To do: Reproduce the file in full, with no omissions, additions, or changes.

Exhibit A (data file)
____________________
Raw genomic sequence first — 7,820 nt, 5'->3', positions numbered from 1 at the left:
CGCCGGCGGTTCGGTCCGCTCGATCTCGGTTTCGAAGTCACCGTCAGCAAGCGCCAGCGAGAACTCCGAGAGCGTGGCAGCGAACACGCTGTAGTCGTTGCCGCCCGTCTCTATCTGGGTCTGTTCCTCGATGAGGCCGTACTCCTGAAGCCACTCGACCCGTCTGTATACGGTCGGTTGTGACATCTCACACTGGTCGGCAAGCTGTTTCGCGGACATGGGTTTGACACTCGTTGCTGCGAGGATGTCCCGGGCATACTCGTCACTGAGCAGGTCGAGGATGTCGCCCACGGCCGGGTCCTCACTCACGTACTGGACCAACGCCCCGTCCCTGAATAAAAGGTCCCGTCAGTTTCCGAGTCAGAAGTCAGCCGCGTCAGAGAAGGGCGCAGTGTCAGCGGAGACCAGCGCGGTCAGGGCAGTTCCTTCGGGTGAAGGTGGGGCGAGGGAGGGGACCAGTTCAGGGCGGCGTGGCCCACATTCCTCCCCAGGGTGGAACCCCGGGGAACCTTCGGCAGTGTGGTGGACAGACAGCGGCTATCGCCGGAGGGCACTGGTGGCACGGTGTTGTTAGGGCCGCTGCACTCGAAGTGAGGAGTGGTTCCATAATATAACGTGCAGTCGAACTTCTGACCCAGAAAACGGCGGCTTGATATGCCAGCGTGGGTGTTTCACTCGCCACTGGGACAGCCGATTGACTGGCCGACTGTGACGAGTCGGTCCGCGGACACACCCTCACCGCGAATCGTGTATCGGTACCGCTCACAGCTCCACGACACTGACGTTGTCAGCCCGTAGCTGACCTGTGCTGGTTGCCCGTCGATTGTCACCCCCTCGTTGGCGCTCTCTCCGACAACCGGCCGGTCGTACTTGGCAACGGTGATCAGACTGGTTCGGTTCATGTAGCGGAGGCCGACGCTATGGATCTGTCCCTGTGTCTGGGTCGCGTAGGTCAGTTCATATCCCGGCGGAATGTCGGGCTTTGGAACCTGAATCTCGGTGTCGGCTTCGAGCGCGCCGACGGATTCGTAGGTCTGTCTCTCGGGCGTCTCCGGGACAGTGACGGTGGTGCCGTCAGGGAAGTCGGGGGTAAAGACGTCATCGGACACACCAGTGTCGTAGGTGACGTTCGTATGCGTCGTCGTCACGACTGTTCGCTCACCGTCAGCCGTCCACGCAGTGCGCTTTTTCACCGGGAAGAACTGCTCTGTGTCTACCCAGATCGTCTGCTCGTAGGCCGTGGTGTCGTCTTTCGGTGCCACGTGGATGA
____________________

Raw genomic sequence first — 7,820 nt, 5'->3', positions numbered from 1 at the left:
CGCCGGCGGTTCGGTCCGCTCGATCTCGGTTTCGAAGTCACCGTCAGCAAGCGCCAGCGAGAACTCCGAGAGCGTGGCAGCGAACACGCTGTAGTCGTTGCCGCCCGTCTCTATCTGGGTCTGTTCCTCGATGAGGCCGTACTCCTGAAGCCACTCGACCCGTCTGTATACGGTCGGTTGTGACATCTCACACTGGTCGGCAAGCTGTTTCGCGGACATGGGTTTGACACTCGTTGCTGCGAGGATGTCCCGGGCATACTCGTCACTGAGCAGGTCGAGGATGTCGCCCACGGCCGGGTCCTCACTCACGTACTGGACCAACGCCCCGTCCCTGAATAAAAGGTCCCGTCAGTTTCCGAGTCAGAAGTCAGCCGCGTCAGAGAAGGGCGCAGTGTCAGCGGAGACCAGCGCGGTCAGGGCAGTTCCTTCGGGTGAAGGTGGGGCGAGGGAGGGGACCAGTTCAGGGCGGCGTGGCCCACATTCCTCCCCAGGGTGGAACCCCGGGGAACCTTCGGCAGTGTGGTGGACAGACAGCGGCTATCGCCGGAGGGCACTGGTGGCACGGTGTTGTTAGGGCCGCTGCACTCGAAGTGAGGAGTGGTTCCATAATATAACGTGCAGTCGAACTTCTGACCCAGAAAACGGCGGCTTGATATGCCAGCGTGGGTGTTTCACTCGCCACTGGGACAGCCGATTGACTGGCCGACTGTGACGAGTCGGTCCGCGGACACACCCTCACCGCGAATCGTGTATCGGTACCGCTCACAGCTCCACGACACTGACGTTGTCAGCCCGTAGCTGACCTGTGCTGGTTGCCCGTCGATTGTCACCCCCTCGTTGGCGCTCTCTCCGACAACCGGCCGGTCGTACTTGGCAACGGTGATCAGACTGGTTCGGTTCATGTAGCGGAGGCCGACGCTATGGATCTGTCCCTGTGTCTGGGTCGCGTAGGTCAGTTCATATCCCGGCGGAATGTCGGGCTTTGGAACCTGAATCTCGGTGTCGGCTTCGAGCGCGCCGACGGATTCGTAGGTCTGTCTCTCGGGCGTCTCCGGGACAGTGACGGTGGTGCCGTCAGGGAAGTCGGGGGTAAAGACGTCATCGGACACACCAGTGTCGTAGGTGACGTTCGTATGCGTCGTCGTCACGACTGTTCGCTCACCGTCAGCCGTCCACGCAGTGCGCTTTTTCACCGGGAAGAACTGCTCTGTGTCTACCCAGATCGTCTGCTCGTAGGCCGTGGTGTCGTCTTTCGGTGCCACGTGGATGA